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Original Investigation
January 2016

Epidemiology of DSM-5 Drug Use DisorderResults From the National Epidemiologic Survey on Alcohol and Related Conditions–III

Author Affiliations
  • 1Laboratory of Epidemiology and Biometry, Division of Intramural Clinical and Biological Research, National Institute on Alcohol Abuse and Alcoholism, National Institutes of Health, Rockville, Maryland
  • 2Department of Psychiatry, College of Physicians and Surgeons and Mailman School of Public Health, Columbia University, New York, New York
  • 3New York State Psychiatric Institute, New York
JAMA Psychiatry. 2016;73(1):39-47. doi:10.1001/jamapsychiatry.2015.2132

Importance  Current information on the prevalence and sociodemographic and clinical profiles of individuals in the general population with DSM-5 drug use disorder (DUD) is limited. Given the present societal and economic context in the United States and the new diagnostic system, up-to-date national information is needed from a single uniform data source.

Objective  To present nationally representative findings on the prevalence, correlates, psychiatric comorbidity, disability, and treatment of DSM-5 DUD diagnoses overall and by severity level.

Design, Setting, and Participants  In-person interviews were conducted with 36 309 adults in the 2012-2013 National Epidemiologic Survey on Alcohol and Related Conditions–III, a cross-sectional representative survey of the United States. The household response rate was 72%; person-level response rate, 84%; and overall response rate, 60.1%. Data were collected April 2012 through June 2013 and analyzed from February through March 2015.

Main Outcomes and Measures  Twelve-month and lifetime DUD, based on amphetamine, cannabis, club drug, cocaine, hallucinogen, heroin, nonheroin opioid, sedative/tranquilizer, and/or solvent/inhalant use disorders.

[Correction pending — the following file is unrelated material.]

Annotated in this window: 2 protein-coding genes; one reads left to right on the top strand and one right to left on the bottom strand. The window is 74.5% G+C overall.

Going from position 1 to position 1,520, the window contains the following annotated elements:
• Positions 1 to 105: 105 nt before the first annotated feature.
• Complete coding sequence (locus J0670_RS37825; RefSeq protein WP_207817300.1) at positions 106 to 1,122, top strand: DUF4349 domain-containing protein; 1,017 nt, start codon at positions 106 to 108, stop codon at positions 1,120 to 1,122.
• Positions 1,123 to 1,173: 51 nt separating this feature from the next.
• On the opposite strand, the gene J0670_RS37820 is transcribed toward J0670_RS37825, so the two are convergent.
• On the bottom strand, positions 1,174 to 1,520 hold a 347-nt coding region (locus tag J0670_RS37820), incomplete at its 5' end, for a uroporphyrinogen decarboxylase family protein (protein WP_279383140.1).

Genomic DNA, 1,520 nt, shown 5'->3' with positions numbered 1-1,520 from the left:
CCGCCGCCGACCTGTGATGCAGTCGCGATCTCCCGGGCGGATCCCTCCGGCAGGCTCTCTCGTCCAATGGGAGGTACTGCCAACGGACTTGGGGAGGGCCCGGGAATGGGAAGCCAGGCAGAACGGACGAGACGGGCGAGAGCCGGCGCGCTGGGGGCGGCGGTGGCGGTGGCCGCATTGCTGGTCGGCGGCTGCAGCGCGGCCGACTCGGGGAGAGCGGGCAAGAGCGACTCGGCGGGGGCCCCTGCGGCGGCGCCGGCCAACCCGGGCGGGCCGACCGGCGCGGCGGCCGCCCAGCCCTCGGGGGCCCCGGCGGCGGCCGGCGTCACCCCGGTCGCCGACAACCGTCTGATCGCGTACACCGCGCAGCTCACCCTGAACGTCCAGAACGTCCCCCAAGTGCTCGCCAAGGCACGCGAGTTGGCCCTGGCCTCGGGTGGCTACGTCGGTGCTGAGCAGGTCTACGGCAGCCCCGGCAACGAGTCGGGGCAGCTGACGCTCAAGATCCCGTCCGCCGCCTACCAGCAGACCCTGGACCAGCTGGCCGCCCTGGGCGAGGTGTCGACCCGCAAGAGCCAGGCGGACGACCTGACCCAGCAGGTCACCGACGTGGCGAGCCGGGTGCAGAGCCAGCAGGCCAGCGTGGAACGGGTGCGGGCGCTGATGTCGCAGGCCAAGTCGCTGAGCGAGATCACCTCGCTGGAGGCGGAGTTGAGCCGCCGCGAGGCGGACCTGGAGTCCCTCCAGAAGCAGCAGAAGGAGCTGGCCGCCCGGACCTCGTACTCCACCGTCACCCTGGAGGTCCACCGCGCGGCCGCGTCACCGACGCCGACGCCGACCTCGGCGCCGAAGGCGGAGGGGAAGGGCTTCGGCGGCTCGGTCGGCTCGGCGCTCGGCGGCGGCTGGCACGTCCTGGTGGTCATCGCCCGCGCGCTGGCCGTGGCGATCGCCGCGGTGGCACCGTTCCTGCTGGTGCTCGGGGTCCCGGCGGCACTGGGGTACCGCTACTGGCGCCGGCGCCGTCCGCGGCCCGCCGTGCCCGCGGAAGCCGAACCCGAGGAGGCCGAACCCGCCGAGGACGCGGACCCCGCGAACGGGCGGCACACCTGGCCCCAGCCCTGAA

Results  Prevalences of 12-month and lifetime DUD were 3.9% and 9.9%, respectively. Drug use disorder was generally greater among men, white and Native American individuals, younger and previously or never married adults, those with lower education and income, and those residing in the West. Significant associations were found between 12-month and lifetime DUD and other substance use disorders. Significant associations were also found between any 12-month DUD and major depressive disorder (odds ratio [OR], 1.3; 95% CI, 1.09-1.64), dysthymia (OR, 1.5; 95% CI, 1.09-2.02), bipolar I (OR, 1.5; 95% CI, 1.06-2.05), posttraumatic stress disorder (OR, 1.6; 95% CI, 1.27-2.10), and antisocial (OR, 1.4; 95% CI, 1.11-1.75), borderline (OR, 1.8; 95% CI, 1.41-2.24), and schizotypal (OR, 1.5; 95% CI, 1.18-1.87) personality disorders. Similar associations were found for any lifetime DUD with the exception that lifetime DUD was also associated with generalized anxiety disorder (OR, 1.3; 95% CI, 1.06-1.49), panic disorder (OR, 1.3; 95% CI, 1.06-1.59), and social phobia (OR, 1.3; 95% CI, 1.09-1.64). Twelve-month DUD was associated with significant disability, increasing with DUD severity. Among respondents with 12-month and lifetime DUD, only 13.5% and 24.6% received treatment, respectively.

Conclusions and Relevance  DSM-5 DUD is a common, highly comorbid, and disabling disorder that largely goes untreated in the United States. These findings indicate the need for additional studies to understand the broad relationships in more detail; estimate present-day economic costs of DUDs; investigate hypotheses regarding etiology, chronicity, and treatment use; and provide information to policy makers about allocation of resources for service delivery and research. Findings also indicate an urgent need to destigmatize DUD and educate the public, clinicians, and policy makers about its treatment to encourage affected individuals to obtain help.